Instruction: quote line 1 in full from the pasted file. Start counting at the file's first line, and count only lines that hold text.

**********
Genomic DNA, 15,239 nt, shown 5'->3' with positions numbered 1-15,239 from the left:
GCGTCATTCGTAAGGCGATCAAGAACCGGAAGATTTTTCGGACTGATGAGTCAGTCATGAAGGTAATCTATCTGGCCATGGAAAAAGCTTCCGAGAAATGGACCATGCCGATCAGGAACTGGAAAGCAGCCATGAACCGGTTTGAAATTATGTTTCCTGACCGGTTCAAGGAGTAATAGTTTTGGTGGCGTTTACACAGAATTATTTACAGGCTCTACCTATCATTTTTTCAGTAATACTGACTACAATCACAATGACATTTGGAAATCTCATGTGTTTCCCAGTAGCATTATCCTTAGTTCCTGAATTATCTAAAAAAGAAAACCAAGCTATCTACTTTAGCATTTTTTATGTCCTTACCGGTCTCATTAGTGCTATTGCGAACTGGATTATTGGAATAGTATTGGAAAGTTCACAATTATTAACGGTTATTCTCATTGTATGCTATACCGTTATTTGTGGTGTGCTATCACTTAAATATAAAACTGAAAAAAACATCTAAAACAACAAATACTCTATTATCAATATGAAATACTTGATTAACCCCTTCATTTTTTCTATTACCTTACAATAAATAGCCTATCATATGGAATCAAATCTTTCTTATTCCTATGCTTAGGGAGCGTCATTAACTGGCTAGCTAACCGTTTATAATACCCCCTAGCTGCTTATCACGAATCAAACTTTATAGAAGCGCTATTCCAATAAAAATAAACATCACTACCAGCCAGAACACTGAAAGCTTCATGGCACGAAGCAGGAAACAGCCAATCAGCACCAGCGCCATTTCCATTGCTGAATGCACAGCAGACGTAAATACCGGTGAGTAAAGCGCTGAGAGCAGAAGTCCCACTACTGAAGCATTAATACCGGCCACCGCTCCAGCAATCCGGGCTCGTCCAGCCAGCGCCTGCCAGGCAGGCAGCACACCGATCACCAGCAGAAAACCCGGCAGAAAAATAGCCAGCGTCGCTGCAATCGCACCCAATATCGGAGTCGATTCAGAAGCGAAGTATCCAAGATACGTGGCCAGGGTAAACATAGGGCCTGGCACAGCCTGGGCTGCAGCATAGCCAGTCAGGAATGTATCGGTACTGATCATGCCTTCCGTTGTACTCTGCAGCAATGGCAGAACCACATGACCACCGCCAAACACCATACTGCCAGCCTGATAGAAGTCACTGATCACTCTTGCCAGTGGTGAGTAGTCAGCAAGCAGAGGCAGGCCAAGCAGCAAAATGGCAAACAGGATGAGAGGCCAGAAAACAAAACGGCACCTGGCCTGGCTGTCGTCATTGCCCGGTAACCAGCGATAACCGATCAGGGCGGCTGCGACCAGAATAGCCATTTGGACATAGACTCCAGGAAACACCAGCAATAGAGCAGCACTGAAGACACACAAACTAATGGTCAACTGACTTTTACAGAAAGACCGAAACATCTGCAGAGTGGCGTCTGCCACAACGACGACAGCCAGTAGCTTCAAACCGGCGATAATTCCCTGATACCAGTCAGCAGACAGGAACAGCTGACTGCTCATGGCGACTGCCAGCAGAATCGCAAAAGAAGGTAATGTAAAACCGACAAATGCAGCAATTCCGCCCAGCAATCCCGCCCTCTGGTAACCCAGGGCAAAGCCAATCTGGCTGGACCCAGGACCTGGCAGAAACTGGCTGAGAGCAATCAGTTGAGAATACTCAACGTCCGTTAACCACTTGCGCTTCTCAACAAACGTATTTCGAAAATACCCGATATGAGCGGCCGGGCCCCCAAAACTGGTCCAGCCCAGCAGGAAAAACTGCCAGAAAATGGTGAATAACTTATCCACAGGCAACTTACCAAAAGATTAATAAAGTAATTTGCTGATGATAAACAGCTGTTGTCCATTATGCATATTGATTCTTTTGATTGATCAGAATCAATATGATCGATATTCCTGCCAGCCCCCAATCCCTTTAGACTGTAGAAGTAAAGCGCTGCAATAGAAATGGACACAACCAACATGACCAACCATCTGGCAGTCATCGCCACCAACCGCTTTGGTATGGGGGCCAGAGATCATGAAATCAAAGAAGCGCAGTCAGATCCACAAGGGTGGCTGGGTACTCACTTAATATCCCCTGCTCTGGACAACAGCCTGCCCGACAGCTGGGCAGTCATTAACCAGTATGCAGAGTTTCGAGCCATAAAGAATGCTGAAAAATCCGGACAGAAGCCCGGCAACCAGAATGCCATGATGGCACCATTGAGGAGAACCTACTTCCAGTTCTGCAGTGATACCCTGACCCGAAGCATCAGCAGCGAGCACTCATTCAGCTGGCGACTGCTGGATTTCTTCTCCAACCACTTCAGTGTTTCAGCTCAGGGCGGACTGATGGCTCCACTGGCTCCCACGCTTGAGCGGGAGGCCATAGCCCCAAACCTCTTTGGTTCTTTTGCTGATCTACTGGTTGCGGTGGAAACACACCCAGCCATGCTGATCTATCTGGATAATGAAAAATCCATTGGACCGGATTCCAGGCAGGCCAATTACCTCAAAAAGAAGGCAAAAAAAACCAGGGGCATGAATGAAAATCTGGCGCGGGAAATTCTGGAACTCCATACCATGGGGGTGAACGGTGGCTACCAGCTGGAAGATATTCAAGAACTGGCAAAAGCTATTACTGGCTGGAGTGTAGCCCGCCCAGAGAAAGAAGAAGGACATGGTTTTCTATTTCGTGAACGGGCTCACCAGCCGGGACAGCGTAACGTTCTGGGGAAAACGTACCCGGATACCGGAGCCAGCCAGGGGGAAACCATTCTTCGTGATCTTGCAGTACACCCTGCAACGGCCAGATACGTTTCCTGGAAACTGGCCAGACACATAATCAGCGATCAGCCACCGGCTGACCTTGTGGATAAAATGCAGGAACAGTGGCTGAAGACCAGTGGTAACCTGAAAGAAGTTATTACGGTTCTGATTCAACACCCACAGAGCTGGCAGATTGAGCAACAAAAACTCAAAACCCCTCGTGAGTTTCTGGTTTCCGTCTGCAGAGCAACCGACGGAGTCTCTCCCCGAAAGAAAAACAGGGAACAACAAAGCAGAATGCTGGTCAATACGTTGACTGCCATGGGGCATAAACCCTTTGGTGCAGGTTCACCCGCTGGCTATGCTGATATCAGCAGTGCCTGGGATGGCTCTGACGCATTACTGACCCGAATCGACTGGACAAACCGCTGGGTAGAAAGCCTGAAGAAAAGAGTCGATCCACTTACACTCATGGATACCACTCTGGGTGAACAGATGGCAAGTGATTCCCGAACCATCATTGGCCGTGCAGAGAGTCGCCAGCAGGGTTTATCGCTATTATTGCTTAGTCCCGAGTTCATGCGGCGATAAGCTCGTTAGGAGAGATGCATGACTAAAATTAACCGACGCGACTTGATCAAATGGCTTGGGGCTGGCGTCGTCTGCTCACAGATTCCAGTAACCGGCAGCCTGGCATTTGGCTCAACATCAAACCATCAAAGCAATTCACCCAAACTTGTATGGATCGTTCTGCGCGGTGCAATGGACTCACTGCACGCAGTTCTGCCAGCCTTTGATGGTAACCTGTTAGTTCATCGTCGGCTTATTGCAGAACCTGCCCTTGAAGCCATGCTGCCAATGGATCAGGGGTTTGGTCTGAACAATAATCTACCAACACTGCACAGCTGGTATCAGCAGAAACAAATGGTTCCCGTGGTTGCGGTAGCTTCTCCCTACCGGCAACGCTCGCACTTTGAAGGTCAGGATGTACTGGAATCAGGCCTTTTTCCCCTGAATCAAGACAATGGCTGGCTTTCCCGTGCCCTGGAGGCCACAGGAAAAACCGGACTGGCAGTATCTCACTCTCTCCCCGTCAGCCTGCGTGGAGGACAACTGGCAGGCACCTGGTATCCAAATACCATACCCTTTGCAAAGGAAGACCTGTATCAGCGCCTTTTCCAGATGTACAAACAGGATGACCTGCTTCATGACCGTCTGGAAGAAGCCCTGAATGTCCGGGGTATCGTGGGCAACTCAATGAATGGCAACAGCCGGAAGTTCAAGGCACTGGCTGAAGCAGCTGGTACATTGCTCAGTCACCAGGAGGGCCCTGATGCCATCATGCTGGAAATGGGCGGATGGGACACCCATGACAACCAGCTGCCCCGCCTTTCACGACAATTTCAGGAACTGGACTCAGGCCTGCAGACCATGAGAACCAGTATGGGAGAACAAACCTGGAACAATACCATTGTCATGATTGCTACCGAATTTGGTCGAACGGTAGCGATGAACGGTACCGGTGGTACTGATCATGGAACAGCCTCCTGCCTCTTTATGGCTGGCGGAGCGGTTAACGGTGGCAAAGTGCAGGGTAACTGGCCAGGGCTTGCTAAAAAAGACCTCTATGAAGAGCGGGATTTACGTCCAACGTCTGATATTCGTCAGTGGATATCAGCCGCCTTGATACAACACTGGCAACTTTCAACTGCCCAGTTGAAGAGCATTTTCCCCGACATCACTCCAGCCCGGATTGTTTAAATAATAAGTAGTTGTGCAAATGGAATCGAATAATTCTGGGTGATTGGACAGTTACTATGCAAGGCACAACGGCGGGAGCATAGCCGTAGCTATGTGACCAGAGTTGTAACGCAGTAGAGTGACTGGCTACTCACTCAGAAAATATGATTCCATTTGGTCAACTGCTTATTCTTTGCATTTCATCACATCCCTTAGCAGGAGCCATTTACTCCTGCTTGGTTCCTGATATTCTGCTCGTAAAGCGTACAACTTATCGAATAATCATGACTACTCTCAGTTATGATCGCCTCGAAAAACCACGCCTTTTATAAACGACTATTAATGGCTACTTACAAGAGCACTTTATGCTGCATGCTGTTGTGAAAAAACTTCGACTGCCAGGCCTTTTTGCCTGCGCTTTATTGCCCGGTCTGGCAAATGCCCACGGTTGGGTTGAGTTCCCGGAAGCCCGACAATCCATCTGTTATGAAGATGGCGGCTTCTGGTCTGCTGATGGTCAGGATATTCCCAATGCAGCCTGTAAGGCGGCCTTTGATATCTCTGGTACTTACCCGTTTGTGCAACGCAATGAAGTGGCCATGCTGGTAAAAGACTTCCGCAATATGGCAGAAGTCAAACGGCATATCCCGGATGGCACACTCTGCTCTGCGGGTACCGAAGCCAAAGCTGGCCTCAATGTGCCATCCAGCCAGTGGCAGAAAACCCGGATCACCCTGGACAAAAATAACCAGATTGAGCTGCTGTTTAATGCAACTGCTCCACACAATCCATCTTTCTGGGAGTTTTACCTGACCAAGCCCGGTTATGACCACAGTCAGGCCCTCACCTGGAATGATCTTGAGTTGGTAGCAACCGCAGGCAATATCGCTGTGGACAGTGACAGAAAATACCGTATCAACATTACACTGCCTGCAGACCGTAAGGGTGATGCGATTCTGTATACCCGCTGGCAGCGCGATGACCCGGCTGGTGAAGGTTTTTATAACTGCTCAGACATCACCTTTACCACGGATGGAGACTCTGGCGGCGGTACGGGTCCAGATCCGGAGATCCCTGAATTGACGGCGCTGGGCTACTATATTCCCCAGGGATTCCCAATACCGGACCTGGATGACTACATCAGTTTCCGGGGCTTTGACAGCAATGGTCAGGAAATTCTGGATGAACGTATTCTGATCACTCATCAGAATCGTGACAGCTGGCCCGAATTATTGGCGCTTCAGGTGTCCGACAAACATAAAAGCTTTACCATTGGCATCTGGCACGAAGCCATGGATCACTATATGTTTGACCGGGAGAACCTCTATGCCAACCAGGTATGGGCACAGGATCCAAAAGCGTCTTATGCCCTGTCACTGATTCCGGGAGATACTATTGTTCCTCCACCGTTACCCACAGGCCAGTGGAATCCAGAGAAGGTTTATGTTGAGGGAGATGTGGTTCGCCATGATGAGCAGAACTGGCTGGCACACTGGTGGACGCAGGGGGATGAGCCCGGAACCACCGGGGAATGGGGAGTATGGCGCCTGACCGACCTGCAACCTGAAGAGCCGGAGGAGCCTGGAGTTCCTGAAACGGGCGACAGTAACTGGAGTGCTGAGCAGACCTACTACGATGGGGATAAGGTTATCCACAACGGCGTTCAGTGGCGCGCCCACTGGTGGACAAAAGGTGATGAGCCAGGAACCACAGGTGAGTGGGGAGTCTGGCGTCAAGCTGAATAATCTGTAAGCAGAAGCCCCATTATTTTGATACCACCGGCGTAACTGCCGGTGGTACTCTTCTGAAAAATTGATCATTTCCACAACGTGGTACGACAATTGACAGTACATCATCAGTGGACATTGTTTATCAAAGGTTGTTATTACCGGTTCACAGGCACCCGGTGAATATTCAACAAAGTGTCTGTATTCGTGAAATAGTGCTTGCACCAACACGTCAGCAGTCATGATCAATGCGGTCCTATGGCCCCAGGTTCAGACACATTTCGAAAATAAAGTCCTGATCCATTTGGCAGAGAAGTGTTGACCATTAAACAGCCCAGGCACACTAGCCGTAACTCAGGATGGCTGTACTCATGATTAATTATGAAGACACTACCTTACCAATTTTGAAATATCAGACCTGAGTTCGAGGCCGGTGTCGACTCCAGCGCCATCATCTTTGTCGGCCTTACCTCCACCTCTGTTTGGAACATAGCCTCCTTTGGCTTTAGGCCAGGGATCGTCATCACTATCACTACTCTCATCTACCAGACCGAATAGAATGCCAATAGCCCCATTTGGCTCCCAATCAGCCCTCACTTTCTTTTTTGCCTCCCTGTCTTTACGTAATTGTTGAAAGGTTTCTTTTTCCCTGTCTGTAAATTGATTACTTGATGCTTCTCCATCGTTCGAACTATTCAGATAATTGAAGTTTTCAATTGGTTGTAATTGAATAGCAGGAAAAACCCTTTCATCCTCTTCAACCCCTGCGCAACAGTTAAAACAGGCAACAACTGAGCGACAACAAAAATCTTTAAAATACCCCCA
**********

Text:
Genomic DNA, 15,239 nt, shown 5'->3' with positions numbered 1-15,239 from the left: